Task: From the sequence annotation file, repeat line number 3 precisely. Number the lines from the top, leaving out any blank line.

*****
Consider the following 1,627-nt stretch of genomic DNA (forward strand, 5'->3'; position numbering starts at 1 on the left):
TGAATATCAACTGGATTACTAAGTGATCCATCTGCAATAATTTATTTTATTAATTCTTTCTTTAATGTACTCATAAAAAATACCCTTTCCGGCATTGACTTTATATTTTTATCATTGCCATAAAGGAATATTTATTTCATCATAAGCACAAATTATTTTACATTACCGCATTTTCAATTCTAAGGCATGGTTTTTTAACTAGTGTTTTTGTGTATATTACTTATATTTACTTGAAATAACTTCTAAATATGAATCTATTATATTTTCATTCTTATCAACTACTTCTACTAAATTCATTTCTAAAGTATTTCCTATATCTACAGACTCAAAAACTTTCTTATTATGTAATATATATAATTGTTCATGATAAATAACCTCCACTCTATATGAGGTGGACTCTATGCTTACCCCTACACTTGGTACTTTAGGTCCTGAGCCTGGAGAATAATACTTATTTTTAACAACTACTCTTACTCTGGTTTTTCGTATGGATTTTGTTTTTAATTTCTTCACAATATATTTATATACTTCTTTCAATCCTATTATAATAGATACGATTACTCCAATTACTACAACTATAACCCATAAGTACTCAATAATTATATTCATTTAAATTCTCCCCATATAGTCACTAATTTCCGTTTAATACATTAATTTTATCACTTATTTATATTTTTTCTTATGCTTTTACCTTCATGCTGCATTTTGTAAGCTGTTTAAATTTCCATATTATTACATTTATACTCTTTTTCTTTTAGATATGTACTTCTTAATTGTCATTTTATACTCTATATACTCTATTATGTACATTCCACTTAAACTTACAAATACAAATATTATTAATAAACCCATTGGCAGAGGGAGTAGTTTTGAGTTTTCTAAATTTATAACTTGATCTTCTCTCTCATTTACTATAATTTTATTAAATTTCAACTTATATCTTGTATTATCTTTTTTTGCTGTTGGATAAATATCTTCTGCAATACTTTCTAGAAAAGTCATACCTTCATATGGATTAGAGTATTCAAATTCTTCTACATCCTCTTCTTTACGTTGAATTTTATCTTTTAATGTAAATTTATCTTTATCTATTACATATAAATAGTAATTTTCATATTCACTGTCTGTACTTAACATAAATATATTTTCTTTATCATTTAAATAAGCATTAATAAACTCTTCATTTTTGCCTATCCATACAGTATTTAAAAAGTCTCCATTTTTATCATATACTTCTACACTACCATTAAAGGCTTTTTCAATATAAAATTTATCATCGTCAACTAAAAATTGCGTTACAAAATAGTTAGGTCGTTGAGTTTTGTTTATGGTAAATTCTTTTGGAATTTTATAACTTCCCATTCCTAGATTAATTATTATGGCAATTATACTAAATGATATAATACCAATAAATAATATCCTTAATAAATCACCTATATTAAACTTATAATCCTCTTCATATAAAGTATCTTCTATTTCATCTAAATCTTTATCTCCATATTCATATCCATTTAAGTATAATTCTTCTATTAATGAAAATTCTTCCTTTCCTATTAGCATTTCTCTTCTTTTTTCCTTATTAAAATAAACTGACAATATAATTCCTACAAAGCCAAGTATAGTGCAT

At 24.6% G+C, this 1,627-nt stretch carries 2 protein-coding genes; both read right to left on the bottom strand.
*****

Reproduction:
At 24.6% G+C, this 1,627-nt stretch carries 2 protein-coding genes; both read right to left on the bottom strand.